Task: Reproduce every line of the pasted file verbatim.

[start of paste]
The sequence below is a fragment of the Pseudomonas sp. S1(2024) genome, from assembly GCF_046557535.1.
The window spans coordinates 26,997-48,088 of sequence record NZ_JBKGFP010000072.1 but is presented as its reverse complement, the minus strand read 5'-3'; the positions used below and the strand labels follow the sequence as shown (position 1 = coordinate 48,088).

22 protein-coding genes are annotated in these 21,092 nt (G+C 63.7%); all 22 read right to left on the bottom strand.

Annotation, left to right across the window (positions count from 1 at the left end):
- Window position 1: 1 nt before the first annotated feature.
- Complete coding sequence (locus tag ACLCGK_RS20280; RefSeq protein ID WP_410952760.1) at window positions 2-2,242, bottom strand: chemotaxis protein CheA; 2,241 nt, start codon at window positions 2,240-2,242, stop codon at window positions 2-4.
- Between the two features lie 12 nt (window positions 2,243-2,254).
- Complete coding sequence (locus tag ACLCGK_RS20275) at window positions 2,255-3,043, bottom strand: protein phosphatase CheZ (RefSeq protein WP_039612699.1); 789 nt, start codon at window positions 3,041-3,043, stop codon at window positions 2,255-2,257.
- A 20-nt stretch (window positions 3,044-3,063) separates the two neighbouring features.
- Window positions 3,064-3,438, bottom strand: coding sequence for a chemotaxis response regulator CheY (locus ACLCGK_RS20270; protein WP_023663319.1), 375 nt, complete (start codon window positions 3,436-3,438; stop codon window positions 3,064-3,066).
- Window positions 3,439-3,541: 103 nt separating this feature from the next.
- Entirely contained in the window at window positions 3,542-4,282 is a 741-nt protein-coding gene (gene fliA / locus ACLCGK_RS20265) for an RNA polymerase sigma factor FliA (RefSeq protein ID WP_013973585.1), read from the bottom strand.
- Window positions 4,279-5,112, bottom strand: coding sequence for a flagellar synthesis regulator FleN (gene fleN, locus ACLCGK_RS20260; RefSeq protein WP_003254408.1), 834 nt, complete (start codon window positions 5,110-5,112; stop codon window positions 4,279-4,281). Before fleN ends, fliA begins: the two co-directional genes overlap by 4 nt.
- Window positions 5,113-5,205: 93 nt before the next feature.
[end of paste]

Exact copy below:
The sequence below is a fragment of the Pseudomonas sp. S1(2024) genome, from assembly GCF_046557535.1.
The window spans coordinates 26,997-48,088 of sequence record NZ_JBKGFP010000072.1 but is presented as its reverse complement, the minus strand read 5'-3'; the positions used below and the strand labels follow the sequence as shown (position 1 = coordinate 48,088).

22 protein-coding genes are annotated in these 21,092 nt (G+C 63.7%); all 22 read right to left on the bottom strand.

Annotation, left to right across the window (positions count from 1 at the left end):
- Window position 1: 1 nt before the first annotated feature.
- Complete coding sequence (locus tag ACLCGK_RS20280; RefSeq protein ID WP_410952760.1) at window positions 2-2,242, bottom strand: chemotaxis protein CheA; 2,241 nt, start codon at window positions 2,240-2,242, stop codon at window positions 2-4.
- Between the two features lie 12 nt (window positions 2,243-2,254).
- Complete coding sequence (locus tag ACLCGK_RS20275) at window positions 2,255-3,043, bottom strand: protein phosphatase CheZ (RefSeq protein WP_039612699.1); 789 nt, start codon at window positions 3,041-3,043, stop codon at window positions 2,255-2,257.
- A 20-nt stretch (window positions 3,044-3,063) separates the two neighbouring features.
- Window positions 3,064-3,438, bottom strand: coding sequence for a chemotaxis response regulator CheY (locus ACLCGK_RS20270; protein WP_023663319.1), 375 nt, complete (start codon window positions 3,436-3,438; stop codon window positions 3,064-3,066).
- Window positions 3,439-3,541: 103 nt separating this feature from the next.
- Entirely contained in the window at window positions 3,542-4,282 is a 741-nt protein-coding gene (gene fliA / locus ACLCGK_RS20265) for an RNA polymerase sigma factor FliA (RefSeq protein ID WP_013973585.1), read from the bottom strand.
- Window positions 4,279-5,112, bottom strand: coding sequence for a flagellar synthesis regulator FleN (gene fleN, locus ACLCGK_RS20260; RefSeq protein WP_003254408.1), 834 nt, complete (start codon window positions 5,110-5,112; stop codon window positions 4,279-4,281). Before fleN ends, fliA begins: the two co-directional genes overlap by 4 nt.
- Window positions 5,113-5,205: 93 nt before the next feature.